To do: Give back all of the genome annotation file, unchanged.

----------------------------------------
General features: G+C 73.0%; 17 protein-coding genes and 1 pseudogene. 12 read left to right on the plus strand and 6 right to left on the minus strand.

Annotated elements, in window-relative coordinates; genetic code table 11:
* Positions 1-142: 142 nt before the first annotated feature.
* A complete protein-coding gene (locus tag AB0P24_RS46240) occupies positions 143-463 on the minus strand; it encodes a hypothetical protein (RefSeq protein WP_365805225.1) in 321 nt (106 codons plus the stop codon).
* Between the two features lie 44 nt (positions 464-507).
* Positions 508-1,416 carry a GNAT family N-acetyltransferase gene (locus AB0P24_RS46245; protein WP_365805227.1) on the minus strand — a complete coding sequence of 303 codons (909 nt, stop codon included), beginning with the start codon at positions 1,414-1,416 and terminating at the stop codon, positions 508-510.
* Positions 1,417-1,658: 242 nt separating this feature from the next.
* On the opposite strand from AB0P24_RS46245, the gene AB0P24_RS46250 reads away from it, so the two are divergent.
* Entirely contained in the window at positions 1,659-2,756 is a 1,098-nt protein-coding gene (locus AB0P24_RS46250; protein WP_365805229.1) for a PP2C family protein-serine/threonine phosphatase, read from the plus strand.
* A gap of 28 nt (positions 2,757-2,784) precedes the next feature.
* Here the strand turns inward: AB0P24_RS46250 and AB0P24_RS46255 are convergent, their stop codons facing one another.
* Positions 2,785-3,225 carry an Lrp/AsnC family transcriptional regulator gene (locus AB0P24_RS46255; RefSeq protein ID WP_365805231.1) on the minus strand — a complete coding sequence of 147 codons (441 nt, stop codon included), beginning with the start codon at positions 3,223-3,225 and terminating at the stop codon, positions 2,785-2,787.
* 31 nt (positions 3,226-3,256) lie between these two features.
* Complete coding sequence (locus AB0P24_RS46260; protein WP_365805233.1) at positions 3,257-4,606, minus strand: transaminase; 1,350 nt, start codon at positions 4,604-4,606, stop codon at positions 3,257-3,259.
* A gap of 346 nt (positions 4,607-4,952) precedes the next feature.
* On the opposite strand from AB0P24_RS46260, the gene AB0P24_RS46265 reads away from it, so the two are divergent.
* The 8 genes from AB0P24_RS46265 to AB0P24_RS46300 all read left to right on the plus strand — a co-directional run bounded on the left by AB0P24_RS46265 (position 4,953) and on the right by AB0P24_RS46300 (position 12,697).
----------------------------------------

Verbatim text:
General features: G+C 73.0%; 17 protein-coding genes and 1 pseudogene. 12 read left to right on the plus strand and 6 right to left on the minus strand.

Annotated elements, in window-relative coordinates; genetic code table 11:
* Positions 1-142: 142 nt before the first annotated feature.
* A complete protein-coding gene (locus tag AB0P24_RS46240) occupies positions 143-463 on the minus strand; it encodes a hypothetical protein (RefSeq protein WP_365805225.1) in 321 nt (106 codons plus the stop codon).
* Between the two features lie 44 nt (positions 464-507).
* Positions 508-1,416 carry a GNAT family N-acetyltransferase gene (locus AB0P24_RS46245; protein WP_365805227.1) on the minus strand — a complete coding sequence of 303 codons (909 nt, stop codon included), beginning with the start codon at positions 1,414-1,416 and terminating at the stop codon, positions 508-510.
* Positions 1,417-1,658: 242 nt separating this feature from the next.
* On the opposite strand from AB0P24_RS46245, the gene AB0P24_RS46250 reads away from it, so the two are divergent.
* Entirely contained in the window at positions 1,659-2,756 is a 1,098-nt protein-coding gene (locus AB0P24_RS46250; protein WP_365805229.1) for a PP2C family protein-serine/threonine phosphatase, read from the plus strand.
* A gap of 28 nt (positions 2,757-2,784) precedes the next feature.
* Here the strand turns inward: AB0P24_RS46250 and AB0P24_RS46255 are convergent, their stop codons facing one another.
* Positions 2,785-3,225 carry an Lrp/AsnC family transcriptional regulator gene (locus AB0P24_RS46255; RefSeq protein ID WP_365805231.1) on the minus strand — a complete coding sequence of 147 codons (441 nt, stop codon included), beginning with the start codon at positions 3,223-3,225 and terminating at the stop codon, positions 2,785-2,787.
* 31 nt (positions 3,226-3,256) lie between these two features.
* Complete coding sequence (locus AB0P24_RS46260; protein WP_365805233.1) at positions 3,257-4,606, minus strand: transaminase; 1,350 nt, start codon at positions 4,604-4,606, stop codon at positions 3,257-3,259.
* A gap of 346 nt (positions 4,607-4,952) precedes the next feature.
* On the opposite strand from AB0P24_RS46260, the gene AB0P24_RS46265 reads away from it, so the two are divergent.
* The 8 genes from AB0P24_RS46265 to AB0P24_RS46300 all read left to right on the plus strand — a co-directional run bounded on the left by AB0P24_RS46265 (position 4,953) and on the right by AB0P24_RS46300 (position 12,697).